The drive down Garrowby Hill was always interesting and the brakes used to get very hot before I safely reached the bottom. The hill is a steep, winding climb down and many either fail to make the summit of the highest hill in the Wolds on the long climb up, or come to grief on the very steep descent. The view from the top is truly magnificent on a clear day as you look down on the vale that was a large glacial lake at the end of the last ice age. I always was relieved when I was safely at the bottom and the rest of the journey was straightforward. One of the mechanics, who used to do this trip before I started, was most displeased when I returned in the afternoon. He had apparently taken the full day for the same trip and I was making him look bad. He insisted I didn’t do it again. Another lesson that I never took any notice of! The work became quite routine, but bit by bit various staff asked me to do things for them. Now I have never really worked in businesses much in my life, apart from as a student, but there did seem to be a lot of underhand dealings going on. I was asked to deliver bikes to workers’ houses, one manager would have me do deliveries for them that were not actually work related, but private. I would be instructed to fill up jerry cans with petrol when I was filling the van and they would then take the cans and fill up their private cars with petrol that was meant for the van. There were a multitude of small fiddles going on that together must have cost the business a lot. None were major and no one actually explained that they weren’t work business, but a number of employees seemed on the fiddle in one way or another.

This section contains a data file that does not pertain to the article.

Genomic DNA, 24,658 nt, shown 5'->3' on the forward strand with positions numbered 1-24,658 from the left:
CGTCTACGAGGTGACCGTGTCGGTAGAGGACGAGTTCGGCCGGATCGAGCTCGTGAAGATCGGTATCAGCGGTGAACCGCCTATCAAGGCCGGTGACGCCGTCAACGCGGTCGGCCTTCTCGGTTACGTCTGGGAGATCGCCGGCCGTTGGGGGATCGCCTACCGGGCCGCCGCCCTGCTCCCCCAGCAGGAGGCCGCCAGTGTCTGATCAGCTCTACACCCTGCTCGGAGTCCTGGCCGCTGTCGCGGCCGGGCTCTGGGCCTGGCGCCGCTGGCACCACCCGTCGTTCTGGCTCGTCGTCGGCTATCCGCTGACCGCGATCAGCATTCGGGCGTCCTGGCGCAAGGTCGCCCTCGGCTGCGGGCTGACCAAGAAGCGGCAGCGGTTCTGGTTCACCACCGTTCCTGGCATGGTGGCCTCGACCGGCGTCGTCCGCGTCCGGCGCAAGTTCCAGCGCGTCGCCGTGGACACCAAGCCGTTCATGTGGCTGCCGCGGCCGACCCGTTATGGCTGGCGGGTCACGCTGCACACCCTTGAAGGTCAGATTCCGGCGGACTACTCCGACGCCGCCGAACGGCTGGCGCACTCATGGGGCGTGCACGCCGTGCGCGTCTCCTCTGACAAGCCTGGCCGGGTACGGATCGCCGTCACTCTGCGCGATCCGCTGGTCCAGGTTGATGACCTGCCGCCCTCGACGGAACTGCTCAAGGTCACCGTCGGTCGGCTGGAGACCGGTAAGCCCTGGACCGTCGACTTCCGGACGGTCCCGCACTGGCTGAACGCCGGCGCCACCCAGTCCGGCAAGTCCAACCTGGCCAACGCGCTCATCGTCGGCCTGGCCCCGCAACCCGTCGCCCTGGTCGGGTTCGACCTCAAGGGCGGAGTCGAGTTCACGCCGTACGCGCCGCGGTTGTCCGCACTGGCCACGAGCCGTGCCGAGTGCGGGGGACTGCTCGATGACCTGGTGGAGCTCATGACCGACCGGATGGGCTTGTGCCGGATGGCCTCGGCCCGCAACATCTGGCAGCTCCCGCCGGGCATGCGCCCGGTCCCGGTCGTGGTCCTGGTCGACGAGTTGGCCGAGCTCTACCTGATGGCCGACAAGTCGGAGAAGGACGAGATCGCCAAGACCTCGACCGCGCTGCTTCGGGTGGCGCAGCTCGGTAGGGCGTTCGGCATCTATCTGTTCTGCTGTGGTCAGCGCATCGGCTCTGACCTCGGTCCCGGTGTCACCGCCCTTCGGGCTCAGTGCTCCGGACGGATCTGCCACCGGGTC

Wraggs had two shops in Leeds and one in Chesterfield at the time. I had to do a lot of work between the shops and often on a small moped. I would shoot around taking parts and documents from one shop to another. Sometimes I had to go to stores for parts. This was one of the most amazing experiences. You would arrive at the service desk and a man would saunter over to you. They never hurried. “Yes?” he would say and I would show him the written part I was to collect. He would look at the note and stroll out back into the warehouse. I would wait, and wait. Five minutes later he would return, look at the note again and saunter off into the back. Another five minutes and he would return. He would pull out a parts catalogue, flick through the pages, appear to find what he wanted and then he would turn around and disappear again. He never once spoke to me during this time, but he would occasionally mumble something to himself. Eventually he would return like a successful bounty hunter with his prize, pass it over, get me to sign for it and then I was allowed to leave. This experience has stayed with me as it seemed to reflect the general attitude of many workers in the UK at the time. Don’t hurry, don’t put yourself out! Unfortunately it was the attitude that saw Britain lose its manufacturing industry to countries where people would do the work quicker, cheaper and in a fraction of the time.